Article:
List of World Heritage Sites in Russia

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The List of World Heritage Sites in Russia is a group of places chosen by UNESCO, the United Nations Educational, Scientific and Cultural Organization.

History[change | change source]

UNESCO was created for the "conservation and protection of the world’s inheritance of books, works of art and monuments of history and science". The constitution of UNESCO was ratified in 1946 by 26 countries.[1]

Russia agreed to take part in the World Heritage Convention in 1988.[2]

List[change | change source]

The World Heritage Site (WHS)[3] list has developed over time. It is part of a process; and the list continues to grow.

There are 24 WHS places in the Russian Federation.[4]

Name Image Federal subject Date UNESCO data Description Ref(s)
Natural
Central Sikhote-Alin Rock in Sikhote-Alin.jpg Primorsky Krai
766; 2001;
x
The Sikhote-Alin mountain range has one the richest and most unusual temperate forests of the world. The site goes from the peaks of Sikhote-Alin to the Sea of Japan. It is important for the survival of many endangered species such as the Amur tiger. [5]
Curonian Spit 1 Вид с озера Лебедь на залив.jpg Kaliningrad Oblast
994; 2000;
v
Human habitation of this long sand dune peninsula, 98 km long and 0.4-4 km wide, dates back to prehistoric times. Through this period it has been threatened by the natural forces of wind and waves. Its survival to the present day has been made possible only as a result of human efforts to stop the erosion of the Spit. [6]
Golden Mountains of Altai Ukok Plateau 2.jpg Altai Republic
768; 1998;
x
The Altai mountains in southern Siberia form the major mountain range in the western Siberia. The total area covers 1,611,457 ha. The site is also an important habitat for endangered animal species such as the snow leopard. [7]
Lake Baikal Olchon Shaman Rock.jpg Irkutsk Oblast and Republic of Buryatia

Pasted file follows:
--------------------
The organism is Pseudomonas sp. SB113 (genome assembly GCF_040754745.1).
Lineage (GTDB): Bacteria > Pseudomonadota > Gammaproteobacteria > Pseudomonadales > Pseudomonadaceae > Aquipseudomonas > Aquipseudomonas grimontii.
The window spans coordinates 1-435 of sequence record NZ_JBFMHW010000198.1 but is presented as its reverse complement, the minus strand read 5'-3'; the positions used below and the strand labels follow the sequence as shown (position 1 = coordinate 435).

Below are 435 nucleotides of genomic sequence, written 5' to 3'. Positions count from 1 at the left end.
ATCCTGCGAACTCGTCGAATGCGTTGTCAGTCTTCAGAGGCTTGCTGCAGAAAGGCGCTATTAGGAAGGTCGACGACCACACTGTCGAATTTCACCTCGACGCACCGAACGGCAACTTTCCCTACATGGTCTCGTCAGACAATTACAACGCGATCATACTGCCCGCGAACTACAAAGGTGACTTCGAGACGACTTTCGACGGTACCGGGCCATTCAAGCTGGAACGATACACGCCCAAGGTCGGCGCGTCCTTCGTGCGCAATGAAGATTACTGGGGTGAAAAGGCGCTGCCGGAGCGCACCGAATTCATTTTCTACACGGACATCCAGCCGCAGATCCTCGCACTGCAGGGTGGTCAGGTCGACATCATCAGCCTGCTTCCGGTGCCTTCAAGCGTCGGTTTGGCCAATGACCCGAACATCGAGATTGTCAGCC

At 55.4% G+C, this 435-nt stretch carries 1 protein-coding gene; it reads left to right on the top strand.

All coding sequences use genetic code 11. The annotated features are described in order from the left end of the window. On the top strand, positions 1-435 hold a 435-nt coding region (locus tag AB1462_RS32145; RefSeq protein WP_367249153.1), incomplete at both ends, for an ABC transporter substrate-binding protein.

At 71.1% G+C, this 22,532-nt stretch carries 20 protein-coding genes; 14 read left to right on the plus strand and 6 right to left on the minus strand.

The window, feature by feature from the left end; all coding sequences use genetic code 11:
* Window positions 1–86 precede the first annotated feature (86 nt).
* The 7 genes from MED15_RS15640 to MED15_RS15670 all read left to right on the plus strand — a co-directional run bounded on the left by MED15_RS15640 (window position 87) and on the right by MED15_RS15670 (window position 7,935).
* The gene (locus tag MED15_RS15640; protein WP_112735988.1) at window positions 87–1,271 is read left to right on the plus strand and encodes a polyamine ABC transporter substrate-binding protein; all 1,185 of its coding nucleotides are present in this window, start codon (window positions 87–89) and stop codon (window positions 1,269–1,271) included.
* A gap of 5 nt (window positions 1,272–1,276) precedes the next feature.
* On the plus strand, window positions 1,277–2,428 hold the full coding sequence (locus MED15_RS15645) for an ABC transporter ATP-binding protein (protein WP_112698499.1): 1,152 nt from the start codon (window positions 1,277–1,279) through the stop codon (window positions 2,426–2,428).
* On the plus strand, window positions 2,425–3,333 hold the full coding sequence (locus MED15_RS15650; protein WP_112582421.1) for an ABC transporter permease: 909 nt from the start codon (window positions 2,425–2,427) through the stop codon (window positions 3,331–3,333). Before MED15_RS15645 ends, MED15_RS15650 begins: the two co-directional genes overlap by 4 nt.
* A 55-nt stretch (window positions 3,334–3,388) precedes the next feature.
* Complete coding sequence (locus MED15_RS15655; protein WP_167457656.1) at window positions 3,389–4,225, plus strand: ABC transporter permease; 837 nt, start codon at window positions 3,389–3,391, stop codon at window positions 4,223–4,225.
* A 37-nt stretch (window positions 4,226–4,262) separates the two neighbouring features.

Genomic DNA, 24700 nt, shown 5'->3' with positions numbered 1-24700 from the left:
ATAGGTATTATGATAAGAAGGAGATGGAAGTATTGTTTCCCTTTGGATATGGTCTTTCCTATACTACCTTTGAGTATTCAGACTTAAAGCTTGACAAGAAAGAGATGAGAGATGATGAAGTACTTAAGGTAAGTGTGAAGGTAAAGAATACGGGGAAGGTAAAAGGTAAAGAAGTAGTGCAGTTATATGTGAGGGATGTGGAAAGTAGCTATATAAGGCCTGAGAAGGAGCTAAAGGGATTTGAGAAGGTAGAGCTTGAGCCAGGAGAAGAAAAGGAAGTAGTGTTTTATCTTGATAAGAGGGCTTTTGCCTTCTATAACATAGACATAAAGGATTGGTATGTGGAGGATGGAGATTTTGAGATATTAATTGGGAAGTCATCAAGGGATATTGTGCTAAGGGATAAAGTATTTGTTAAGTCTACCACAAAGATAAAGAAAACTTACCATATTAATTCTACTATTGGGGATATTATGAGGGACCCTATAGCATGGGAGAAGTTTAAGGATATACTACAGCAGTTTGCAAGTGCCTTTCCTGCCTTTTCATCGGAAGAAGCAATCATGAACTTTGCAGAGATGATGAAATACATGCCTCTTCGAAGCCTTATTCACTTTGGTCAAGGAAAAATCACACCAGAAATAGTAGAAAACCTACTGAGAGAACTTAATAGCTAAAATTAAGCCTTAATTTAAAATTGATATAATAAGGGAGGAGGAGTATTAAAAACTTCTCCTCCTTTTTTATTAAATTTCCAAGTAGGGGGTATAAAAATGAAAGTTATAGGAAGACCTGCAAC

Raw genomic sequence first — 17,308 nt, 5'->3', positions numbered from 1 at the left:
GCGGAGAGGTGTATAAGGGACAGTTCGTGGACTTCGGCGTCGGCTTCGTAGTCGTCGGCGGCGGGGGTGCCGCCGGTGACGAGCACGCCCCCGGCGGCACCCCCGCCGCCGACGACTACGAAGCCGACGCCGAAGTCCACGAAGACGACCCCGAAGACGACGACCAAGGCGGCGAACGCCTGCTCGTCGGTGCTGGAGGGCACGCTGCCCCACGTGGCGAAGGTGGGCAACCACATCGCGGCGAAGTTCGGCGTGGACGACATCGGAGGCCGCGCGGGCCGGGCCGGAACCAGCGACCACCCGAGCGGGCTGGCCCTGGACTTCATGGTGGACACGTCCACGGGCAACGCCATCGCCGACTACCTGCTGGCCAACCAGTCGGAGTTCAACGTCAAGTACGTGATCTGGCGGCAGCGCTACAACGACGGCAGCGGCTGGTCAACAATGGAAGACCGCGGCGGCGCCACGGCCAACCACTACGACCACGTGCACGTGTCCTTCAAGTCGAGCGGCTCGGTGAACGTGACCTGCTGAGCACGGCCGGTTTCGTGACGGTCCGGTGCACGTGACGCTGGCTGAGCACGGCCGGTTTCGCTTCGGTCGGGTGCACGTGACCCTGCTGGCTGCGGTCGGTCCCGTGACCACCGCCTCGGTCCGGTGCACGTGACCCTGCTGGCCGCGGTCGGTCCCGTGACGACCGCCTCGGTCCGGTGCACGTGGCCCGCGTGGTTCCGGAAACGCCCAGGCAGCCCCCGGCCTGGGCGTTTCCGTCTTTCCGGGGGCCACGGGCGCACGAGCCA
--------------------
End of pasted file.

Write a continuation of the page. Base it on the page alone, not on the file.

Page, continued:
754; 1996;
vii, viii, ix, x
In south-east Siberia, the 3.15-million-ha Lake Baikal is the oldest (25 million years) and deepest (1,700 m) lake in the world. It has 20% of the world's total unfrozen freshwater reserve. Known as the 'Galapagos of Russia', its age and isolation have made one of the world's richest and most unusual freshwater faunas. [8]
Natural System of Wrangel Island Reserve Wrangel-island-sat.jpg Chukotka Autonomous Okrug
1023; 2004;
ix, x
Well above the Arctic Circle, the site includes the mountainous Wrangel Island (7,608 km2), Herald Island (11 km2) and surrounding waters. The island has the world’s largest population of Pacific walrus and the highest density of ancestral polar bear dens. It is a major feeding ground for the grey whale and the northernmost nesting ground for 100 migratory bird species, many endangered. Currently, 417 species and subspecies of vascular plants have been identified on the island, double that of any other Arctic tundra territory of comparable size and more than any other Arctic island. [9]
Putorana Plateau Plato Putorana 03.jpg Krasnoyarsk Krai
1234; 1987;
vii, ix

This site covers the same area as the Putoransky State Nature Reserve. It is in the central part of the Putorana Plateau in northern Central Siberia. It is about 100 km north of the Arctic Circle.

[10]
Uvs Nuur Basin3 Uvs-noor.jpg Tuva Republic
769; 2006;
ix, x

The Uvs Nuur Basin (1,068,853 ha), is the northernmost of the enclosed basins of Central Asia. It takes its name from Uvs Nuur Lake, a large, shallow and very saline lake, important for migrating birds, waterfowl and seabirds.

[11]
Virgin Komi Forests Four herous01.JPG Komi Republic 719; 1995;
vii, ix
The Virgin Komi Forests cover 3.28 million ha of tundra and mountain tundra in the Urals. The large area of conifers, aspens, birches, peat bogs, rivers and natural lakes has been monitored and studied for over 50 years. It provides valuable evidence of the natural processes affecting biodiversity in the taiga. [12]
Volcanoes of Kamchatka Klyuchevskoi.jpg Kamchatka Krai 765; 1996;
vii, viii, ix, x
This is one of the most outstanding volcanic regions in the world. There are many active volcanos, a variety of types, and a wide range of related features. The sites has great species diversity, including the world's largest known variety of salmonoid fish and exceptional amounts of sea otter, brown bear and Stellar's sea eagle. [13]
Western Caucasus Rododendron1.jpg Krasnodar Krai and Republic of Adygea
900; 1999;
ix, x
The Western Caucasus is one of the few large mountain areas of Europe that has not had large human impact. [14]
Cultural
Architectural Ensemble of the Trinity Sergius Lavra Trinitylavra.jpg Sergiev Posad, Moscow Oblast
14th century on 657; 1993;
ii, iv